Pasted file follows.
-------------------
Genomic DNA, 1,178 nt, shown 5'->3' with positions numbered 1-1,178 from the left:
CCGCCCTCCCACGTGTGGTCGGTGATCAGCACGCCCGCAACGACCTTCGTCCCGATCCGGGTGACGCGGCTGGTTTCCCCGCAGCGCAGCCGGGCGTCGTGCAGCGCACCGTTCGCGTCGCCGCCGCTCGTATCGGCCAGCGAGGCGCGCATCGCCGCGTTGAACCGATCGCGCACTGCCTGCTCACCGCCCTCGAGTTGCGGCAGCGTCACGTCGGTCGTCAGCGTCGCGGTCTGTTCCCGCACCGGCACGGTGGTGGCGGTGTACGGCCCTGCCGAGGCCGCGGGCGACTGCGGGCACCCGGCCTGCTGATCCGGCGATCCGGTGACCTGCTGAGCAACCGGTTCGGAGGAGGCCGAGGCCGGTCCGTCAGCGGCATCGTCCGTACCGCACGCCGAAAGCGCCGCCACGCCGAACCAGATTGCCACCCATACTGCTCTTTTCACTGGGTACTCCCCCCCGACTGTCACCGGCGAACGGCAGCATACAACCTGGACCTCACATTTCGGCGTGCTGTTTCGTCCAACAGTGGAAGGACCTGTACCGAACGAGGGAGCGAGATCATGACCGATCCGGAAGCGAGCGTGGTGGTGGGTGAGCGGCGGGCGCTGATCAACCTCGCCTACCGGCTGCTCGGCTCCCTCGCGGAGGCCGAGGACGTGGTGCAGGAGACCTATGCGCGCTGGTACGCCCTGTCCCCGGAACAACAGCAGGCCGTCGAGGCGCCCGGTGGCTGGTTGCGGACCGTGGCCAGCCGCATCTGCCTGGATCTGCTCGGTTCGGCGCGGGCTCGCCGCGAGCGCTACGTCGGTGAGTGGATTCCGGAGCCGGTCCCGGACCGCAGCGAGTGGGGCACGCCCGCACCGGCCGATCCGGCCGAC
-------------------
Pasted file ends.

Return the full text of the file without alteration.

Genomic DNA, 1,178 nt, shown 5'->3' with positions numbered 1-1,178 from the left:
CCGCCCTCCCACGTGTGGTCGGTGATCAGCACGCCCGCAACGACCTTCGTCCCGATCCGGGTGACGCGGCTGGTTTCCCCGCAGCGCAGCCGGGCGTCGTGCAGCGCACCGTTCGCGTCGCCGCCGCTCGTATCGGCCAGCGAGGCGCGCATCGCCGCGTTGAACCGATCGCGCACTGCCTGCTCACCGCCCTCGAGTTGCGGCAGCGTCACGTCGGTCGTCAGCGTCGCGGTCTGTTCCCGCACCGGCACGGTGGTGGCGGTGTACGGCCCTGCCGAGGCCGCGGGCGACTGCGGGCACCCGGCCTGCTGATCCGGCGATCCGGTGACCTGCTGAGCAACCGGTTCGGAGGAGGCCGAGGCCGGTCCGTCAGCGGCATCGTCCGTACCGCACGCCGAAAGCGCCGCCACGCCGAACCAGATTGCCACCCATACTGCTCTTTTCACTGGGTACTCCCCCCCGACTGTCACCGGCGAACGGCAGCATACAACCTGGACCTCACATTTCGGCGTGCTGTTTCGTCCAACAGTGGAAGGACCTGTACCGAACGAGGGAGCGAGATCATGACCGATCCGGAAGCGAGCGTGGTGGTGGGTGAGCGGCGGGCGCTGATCAACCTCGCCTACCGGCTGCTCGGCTCCCTCGCGGAGGCCGAGGACGTGGTGCAGGAGACCTATGCGCGCTGGTACGCCCTGTCCCCGGAACAACAGCAGGCCGTCGAGGCGCCCGGTGGCTGGTTGCGGACCGTGGCCAGCCGCATCTGCCTGGATCTGCTCGGTTCGGCGCGGGCTCGCCGCGAGCGCTACGTCGGTGAGTGGATTCCGGAGCCGGTCCCGGACCGCAGCGAGTGGGGCACGCCCGCACCGGCCGATCCGGCCGAC